Over the last three decades, the five-year survival rate for all types of cancer has increased, particularly in individuals aged 50 to 64 [3, 8]. Still, older patients are at more risk of toxicity in anti-cancer therapies such as chemotherapy, and require a benefit/risk assessment prior to treatment [4]. A comprehensive geriatric assessment (CGA) is consequently recommended in these patients to diagnose comorbidities and optimize geriatric interventions, and to improve the functional state and possibly the survival rate, by ensuring better tolerance to treatment [9, 10]. CGA has also shown predictive value in identifying elderly patients with cancer who are exposed to a poor prognosis, including a higher risk of death during hospitalization [11]. Among the CGA-based assessment tools, the Multidimensional Prognostic Index (MPI) has shown a predictive interest in mortality at 6 months and 12 months in Italian patients aged 70 years and older with advanced cancers [12,13,14,15].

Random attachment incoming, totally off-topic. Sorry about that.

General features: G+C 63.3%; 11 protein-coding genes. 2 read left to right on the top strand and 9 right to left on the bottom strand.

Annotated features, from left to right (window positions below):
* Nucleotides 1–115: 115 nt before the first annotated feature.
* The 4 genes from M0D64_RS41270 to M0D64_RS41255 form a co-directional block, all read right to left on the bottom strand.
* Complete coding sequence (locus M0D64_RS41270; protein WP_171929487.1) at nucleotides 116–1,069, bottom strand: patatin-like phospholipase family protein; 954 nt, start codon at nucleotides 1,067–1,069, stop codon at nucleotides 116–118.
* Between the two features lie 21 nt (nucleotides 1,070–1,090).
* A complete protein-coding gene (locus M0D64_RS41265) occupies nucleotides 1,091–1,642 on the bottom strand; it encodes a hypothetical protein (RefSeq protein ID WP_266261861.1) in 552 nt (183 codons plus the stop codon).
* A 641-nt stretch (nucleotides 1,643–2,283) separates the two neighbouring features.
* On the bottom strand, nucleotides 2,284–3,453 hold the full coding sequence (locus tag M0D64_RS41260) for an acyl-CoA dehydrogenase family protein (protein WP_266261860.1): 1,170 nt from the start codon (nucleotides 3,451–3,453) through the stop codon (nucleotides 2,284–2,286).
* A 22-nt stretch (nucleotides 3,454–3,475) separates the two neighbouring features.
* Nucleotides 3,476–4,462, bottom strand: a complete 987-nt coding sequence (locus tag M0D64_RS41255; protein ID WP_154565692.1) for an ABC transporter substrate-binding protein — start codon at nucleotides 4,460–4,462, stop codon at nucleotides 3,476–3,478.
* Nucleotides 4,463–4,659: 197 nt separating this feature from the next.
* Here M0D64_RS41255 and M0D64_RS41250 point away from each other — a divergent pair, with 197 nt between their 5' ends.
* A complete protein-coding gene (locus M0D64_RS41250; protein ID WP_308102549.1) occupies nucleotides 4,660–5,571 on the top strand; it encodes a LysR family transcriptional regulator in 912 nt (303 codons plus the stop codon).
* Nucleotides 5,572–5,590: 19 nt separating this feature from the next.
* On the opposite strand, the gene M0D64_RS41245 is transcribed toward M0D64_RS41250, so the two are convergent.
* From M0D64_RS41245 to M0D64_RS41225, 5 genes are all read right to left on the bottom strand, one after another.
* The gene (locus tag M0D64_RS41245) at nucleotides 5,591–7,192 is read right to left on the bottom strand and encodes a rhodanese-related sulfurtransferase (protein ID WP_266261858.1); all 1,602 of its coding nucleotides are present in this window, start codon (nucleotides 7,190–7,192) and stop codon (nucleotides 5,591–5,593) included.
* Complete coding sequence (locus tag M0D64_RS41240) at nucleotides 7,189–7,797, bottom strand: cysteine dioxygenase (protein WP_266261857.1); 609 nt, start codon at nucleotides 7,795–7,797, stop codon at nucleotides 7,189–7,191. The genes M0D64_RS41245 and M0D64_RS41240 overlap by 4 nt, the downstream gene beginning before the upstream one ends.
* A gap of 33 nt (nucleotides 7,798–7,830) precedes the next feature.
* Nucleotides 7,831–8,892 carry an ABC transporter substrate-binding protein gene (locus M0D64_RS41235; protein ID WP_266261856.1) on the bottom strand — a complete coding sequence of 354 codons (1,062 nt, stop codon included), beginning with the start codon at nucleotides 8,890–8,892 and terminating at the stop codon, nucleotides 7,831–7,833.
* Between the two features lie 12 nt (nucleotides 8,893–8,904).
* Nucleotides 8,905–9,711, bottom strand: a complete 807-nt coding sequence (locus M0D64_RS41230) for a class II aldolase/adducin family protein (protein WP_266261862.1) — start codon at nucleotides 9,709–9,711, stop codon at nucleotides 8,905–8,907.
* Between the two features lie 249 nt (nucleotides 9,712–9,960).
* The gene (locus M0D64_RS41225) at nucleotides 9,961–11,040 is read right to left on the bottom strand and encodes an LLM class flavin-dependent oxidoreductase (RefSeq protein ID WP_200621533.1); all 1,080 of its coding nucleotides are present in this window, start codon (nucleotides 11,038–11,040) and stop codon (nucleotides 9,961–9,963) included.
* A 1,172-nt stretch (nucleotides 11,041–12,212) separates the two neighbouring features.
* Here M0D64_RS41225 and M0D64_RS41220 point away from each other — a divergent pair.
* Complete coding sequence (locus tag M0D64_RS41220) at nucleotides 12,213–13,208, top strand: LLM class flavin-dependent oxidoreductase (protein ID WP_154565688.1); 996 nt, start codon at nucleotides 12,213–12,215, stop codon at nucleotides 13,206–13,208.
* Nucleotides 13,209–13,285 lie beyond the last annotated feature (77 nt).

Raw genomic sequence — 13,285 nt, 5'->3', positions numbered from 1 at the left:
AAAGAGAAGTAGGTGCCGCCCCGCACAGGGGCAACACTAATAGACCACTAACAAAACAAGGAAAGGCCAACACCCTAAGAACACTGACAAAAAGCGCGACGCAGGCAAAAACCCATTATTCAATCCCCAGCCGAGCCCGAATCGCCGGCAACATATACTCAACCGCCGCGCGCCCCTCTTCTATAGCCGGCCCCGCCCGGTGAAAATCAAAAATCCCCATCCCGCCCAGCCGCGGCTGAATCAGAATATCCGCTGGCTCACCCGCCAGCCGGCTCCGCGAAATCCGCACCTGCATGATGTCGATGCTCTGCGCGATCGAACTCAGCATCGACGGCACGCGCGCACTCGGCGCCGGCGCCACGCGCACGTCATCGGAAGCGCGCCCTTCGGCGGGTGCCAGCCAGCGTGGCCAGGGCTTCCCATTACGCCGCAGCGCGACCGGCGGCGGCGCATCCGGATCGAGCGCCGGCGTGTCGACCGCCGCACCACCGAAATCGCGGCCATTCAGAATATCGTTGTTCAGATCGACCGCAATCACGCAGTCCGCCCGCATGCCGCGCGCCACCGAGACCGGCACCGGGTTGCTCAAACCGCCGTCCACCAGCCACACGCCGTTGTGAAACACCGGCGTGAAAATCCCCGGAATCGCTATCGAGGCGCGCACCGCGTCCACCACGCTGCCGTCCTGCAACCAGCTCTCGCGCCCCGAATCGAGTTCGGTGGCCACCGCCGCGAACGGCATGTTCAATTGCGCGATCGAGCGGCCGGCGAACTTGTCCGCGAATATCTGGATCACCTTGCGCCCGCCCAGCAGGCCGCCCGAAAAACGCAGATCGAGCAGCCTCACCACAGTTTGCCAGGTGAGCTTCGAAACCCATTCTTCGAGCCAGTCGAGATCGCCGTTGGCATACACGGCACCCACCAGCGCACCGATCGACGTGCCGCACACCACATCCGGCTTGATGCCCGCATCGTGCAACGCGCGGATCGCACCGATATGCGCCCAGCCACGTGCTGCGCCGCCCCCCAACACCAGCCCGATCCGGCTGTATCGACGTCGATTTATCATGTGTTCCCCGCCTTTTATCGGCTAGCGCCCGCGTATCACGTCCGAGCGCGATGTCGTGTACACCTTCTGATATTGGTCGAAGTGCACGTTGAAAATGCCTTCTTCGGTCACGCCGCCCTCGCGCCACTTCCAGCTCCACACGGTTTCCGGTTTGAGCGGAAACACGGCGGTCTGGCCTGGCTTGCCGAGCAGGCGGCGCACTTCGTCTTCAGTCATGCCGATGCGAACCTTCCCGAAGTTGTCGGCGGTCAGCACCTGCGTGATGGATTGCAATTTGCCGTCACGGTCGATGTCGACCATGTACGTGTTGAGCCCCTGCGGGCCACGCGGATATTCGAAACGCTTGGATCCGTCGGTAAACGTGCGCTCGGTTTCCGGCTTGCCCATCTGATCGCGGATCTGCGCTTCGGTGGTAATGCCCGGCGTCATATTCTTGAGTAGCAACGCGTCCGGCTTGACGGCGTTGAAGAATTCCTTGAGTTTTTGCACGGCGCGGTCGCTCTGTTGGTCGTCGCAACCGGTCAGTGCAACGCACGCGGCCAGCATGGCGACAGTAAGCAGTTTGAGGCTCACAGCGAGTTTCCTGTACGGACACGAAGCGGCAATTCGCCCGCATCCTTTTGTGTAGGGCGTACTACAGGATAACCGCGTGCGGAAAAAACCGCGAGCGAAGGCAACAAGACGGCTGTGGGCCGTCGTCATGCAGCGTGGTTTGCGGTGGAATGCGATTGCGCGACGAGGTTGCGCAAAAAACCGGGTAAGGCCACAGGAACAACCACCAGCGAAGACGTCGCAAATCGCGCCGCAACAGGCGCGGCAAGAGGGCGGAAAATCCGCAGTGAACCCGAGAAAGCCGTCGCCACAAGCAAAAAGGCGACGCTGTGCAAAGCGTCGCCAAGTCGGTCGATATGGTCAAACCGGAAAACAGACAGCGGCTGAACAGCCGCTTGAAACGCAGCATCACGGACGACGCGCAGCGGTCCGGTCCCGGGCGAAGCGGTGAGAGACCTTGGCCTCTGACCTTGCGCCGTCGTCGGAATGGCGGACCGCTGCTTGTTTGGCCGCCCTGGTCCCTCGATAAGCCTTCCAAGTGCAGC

The main objective of our study was to validate the prognostic value of the MPI for 1-year mortality in an external French cohort of older patients with cancer. The secondary objective was to assess the major risk factors associated with 12-month mortality in these patients.

Methods

Study population and data collection

This prospective single-center cohort study enrolled from March 2015 to March 2017 all patients with cancer, aged 75 years and older, who were referred to the geriatric oncology clinic of Poitiers University Hospital, prior to planned anti-cancer treatment. Socio-demographic data and cancer-related information were collected during the consultation, including age, sex, marital status, social environment, type of cancer, metastasis status, and cancer-specific treatment. Tumor sites were classified as follows: colorectal, breast, prostate, upper gastrointestinal tract (stomach and esophagus) and liver, urinary system (bladder, upper urinary tract, and kidney), hematologic malignancies, and other tumors (including ovary, uterus, lung, head and neck, skin, thyroid, and unknown primary). The CGA was performed by a senior geriatrician specialized in oncology and provided data necessary to calculate MPI. All eligible patients who had signed the consent form were included in the study. The study protocol was validated by the Poitiers University Hospital ethics committee, Poitiers, France. All the clinical and biological data were collected and recorded in a cohort database.

Multidimensional prognostic index